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Centre for the History of Science, Technology and Medicine


CHSTM 027-radium-needles-(2)
X-ray photograph showing radium needles used to treat a patient with a tumour in the tongue, circa 1940s

Cancer, the 'dread disease', has played a crucial role in shaping medicine and medical science in the twentieth century. One in three people are affected by a form of cancer at some stage in their lives. Associated with disfigurement, death and suffering, caused by the disease itself and sometimes by the treatments, cancer is feared more than any other illness. Cancer and cardiovascular disorders have replaced infectious diseases as the dominant causes of death and disability in the developed world (and increasingly also in developing countries); and cancer has replaced tuberculosis as the dominant illness metaphor, the disease that is foremost in people's imagination.

The history of cancer is closely linked to the emergence of institutions that are central to modern biomedicine. Since the early twentieth century cancer is associated with science and progress. Since World War II, the goal of understanding and defeating cancer has motivated much basic cell biology and molecular genetics research. Belief that science will find the cure for cancer seems to be the antidote to the great fears that surround the disease.

Manchester has long been at the forefront of cancer research and therapy. The Christie Cancer Hospital was founded in 1892 as the Cancer Pavilion and Home for Incurables. It joined in 1931 with the Holt Radium Institute (originally based at the Manchester Royal Infirmary) and became world-famous for radiotherapy. Under Ralston Paterson and his wife, Edith, the hospital established its own research programme and became a model cancer research and treatment centre.

The history of the Christie is only one of the interests of a group of researchers at the Centre, originally led by John Pickstone and funded by a Wellcome Trust Programme Grant to study the history of cancer research and cancer services since 1945. Our work is an attempt to make sense of both local stories and international contexts. Emm Barnes (now at Royal Holloway, University of London) has looked at the history of childhood cancers and patients' experiences of treatment, and at the notion of 'cure' (as opposed to remission). Childhood cancers and cancers of blood and lymph have in many ways been a success story of modern biomedicine, and Helen Valier (now at the University of Houston, Texas) has been studying the institutional history of this success, looking at the history of multi-centre clinical trials in the US and in Britain. In contrast with leukaemias and lymphomas, lung cancer is often associated with hopelessness, and Carsten Timmermann has been looking at the history of the stigma that some say is attached to lung cancer due to its links with smoking, and the effects it may have had on therapy and research. Elizabeth Toon examines the history of breast cancer treatment in postwar Britain; her work also considers how health education and patient activism have shaped public understandings about and everyday experiences of the disease.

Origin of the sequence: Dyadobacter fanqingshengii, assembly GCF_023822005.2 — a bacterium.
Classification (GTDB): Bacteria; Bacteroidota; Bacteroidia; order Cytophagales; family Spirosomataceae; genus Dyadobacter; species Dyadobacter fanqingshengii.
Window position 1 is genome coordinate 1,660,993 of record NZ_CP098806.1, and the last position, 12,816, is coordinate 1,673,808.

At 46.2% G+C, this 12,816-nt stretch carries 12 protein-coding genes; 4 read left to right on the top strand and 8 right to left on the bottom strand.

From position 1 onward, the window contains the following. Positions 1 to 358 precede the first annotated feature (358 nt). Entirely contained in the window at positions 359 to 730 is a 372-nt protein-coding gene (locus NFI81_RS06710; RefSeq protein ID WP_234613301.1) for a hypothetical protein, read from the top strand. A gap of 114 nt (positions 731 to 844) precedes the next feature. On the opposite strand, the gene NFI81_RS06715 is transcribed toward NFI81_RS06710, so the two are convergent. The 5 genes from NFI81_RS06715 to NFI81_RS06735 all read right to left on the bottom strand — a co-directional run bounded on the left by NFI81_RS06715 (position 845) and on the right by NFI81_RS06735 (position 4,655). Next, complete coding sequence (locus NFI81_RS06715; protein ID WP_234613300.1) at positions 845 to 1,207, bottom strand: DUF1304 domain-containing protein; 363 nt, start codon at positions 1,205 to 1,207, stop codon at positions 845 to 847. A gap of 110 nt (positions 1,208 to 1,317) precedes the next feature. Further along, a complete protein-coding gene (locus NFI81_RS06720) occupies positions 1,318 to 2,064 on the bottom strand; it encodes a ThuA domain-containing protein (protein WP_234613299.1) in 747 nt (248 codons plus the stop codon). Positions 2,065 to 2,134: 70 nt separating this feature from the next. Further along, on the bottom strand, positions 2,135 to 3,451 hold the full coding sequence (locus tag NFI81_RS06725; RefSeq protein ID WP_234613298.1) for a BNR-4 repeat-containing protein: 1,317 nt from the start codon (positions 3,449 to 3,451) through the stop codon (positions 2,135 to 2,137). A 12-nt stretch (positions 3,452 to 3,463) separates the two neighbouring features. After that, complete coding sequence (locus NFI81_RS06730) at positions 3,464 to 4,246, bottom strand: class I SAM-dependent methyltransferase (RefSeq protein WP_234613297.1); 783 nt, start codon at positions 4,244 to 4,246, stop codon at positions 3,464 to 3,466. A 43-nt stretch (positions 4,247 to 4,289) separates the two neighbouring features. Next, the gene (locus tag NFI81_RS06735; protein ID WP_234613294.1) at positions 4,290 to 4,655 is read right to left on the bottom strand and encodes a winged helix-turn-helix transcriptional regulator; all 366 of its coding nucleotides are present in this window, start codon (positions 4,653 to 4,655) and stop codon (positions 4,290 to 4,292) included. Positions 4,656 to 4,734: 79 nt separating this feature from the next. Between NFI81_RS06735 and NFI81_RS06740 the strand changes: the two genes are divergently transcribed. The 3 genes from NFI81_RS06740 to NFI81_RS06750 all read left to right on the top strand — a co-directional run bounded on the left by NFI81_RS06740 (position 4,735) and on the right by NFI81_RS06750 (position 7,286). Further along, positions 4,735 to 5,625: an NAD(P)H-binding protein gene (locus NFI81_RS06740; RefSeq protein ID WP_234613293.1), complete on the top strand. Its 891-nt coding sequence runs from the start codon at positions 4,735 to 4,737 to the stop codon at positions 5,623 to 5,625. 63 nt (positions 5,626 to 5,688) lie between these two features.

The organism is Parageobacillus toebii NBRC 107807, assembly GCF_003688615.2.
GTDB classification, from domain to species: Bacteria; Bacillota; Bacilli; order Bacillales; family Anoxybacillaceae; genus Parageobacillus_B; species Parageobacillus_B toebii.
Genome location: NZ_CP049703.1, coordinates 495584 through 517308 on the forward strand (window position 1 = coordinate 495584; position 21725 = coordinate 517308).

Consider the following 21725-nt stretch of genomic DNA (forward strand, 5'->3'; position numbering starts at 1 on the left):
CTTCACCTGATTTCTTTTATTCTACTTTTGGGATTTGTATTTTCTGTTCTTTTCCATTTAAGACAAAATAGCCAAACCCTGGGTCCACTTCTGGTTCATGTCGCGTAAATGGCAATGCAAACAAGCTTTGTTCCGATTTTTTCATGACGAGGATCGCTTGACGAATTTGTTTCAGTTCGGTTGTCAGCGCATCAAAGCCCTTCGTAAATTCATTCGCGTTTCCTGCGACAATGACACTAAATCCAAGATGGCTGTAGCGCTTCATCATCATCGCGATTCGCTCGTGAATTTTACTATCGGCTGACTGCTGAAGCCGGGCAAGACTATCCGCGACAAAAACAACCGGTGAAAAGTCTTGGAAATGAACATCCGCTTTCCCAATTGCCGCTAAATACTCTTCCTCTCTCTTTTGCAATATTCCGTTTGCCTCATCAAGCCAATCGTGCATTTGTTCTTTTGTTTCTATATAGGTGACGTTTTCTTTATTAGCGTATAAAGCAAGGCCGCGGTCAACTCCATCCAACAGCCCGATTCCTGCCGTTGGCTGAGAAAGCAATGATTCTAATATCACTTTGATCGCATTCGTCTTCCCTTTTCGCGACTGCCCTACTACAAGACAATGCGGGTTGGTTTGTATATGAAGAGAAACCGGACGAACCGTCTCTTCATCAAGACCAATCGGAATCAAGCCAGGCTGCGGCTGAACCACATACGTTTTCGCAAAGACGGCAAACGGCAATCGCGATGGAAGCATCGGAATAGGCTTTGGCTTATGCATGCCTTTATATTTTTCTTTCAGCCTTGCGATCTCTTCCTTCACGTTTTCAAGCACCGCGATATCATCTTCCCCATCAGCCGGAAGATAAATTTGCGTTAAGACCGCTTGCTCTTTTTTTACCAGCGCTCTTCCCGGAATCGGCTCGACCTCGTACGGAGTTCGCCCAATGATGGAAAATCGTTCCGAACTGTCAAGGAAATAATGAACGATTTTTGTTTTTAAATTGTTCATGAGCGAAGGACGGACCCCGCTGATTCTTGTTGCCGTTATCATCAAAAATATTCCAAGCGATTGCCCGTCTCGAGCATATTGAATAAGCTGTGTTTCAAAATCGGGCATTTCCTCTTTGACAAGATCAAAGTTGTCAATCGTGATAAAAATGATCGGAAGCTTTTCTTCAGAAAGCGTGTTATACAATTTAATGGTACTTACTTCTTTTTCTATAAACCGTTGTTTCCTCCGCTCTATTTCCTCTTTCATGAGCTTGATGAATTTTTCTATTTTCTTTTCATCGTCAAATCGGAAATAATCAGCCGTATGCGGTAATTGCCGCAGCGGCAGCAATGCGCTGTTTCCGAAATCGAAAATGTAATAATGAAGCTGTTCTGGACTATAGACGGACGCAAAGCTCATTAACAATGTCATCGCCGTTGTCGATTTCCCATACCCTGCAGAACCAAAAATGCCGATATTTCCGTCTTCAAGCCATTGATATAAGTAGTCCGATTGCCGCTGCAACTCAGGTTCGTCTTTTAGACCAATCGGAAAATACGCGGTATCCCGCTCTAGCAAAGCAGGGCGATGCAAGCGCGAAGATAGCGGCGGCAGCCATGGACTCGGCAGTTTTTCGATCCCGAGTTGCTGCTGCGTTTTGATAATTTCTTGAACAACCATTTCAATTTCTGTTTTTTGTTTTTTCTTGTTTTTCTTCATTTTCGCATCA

Our work on cancer has brought us into contact with many doctors, nurses and other staff, and with patient groups and activists. It links us with fellow historians in several countries, including at the National Cancer Institute and the National Library of Medicine, USA, where we jointly sponsored a conference in 2004. Our work on a model disease is proving a model for historical collaboration and involvement. We are keen to link with other researchers who share our interests.


Carsten Timmermann. A History of Lung Cancer: The Recalcitrant Disease (Basingstoke: Palgrave Macmillan, 2013).

Carsten Timmermann. "'Just give me the best quality of life questionnaire': the Karnofsky scale and the history of quality of life measurements in cancer trials". Chronic Illness (2013), advanced access.

Carsten Timmermann and Elizabeth Toon (eds). Cancer Patients, Cancer Pathways: Historical and Sociological Perspectives (Basingstoke: Palgrave Macmillan, 2012).

Helen Valier and Carsten Timmermann. "Clinical trials and the reorganization of medical research in post-Second World War Britain". Medical History, 52 (2008), No 4, pp 493-510.

Emm Barnes. "Cancer coverage: the public face of childhood leukaemia in 1960s Britain". Endeavour, 32 (2008), No 1, pp 10-15.

Carsten Timmermann. "As depressing as it was predictable? Lung cancer, clinical trials, and the Medical Research Council in postwar Britain". Bulletin of the History of Medicine, 81 (2007), No 1, pp 312-334.

Elizabeth Toon. "'Cancer as the general population knows it': knowledge, fear, and lay education in 1950s Britain". Bulletin of the History of Medicine, 81 (2007), No 1, pp 116-138.

Elizabeth Toon. "Does bigger mean better? British perspectives on American cancer treatment and research, 1948". Journal of Clinical Oncology, 25 (2007), No 36, pp 5831-5834.

Emm Barnes. "Between remission and cure: patients, practitioners and the transformation of leukaemia in the late twentieth century". Chronic Illness, 3 (2007), No 4, pp 253-264.

John Pickstone. "Contested cumulations: configurations of cancer treatments through the twentieth century". Bulletin of the History of Medicine, 81 (2007), No 1, pp 164-196.

Emm Barnes. "Captain Chemo and Mr Wiggly: patient information for children with cancer in the late twentieth century". Social History of Medicine, 19 (2006), No 3, pp 501-519.

Emm Barnes. "Caring and curing: paediatric cancer services since 1960". European Journal of Cancer Care, 14 (2005), No 4, pp 373-380.

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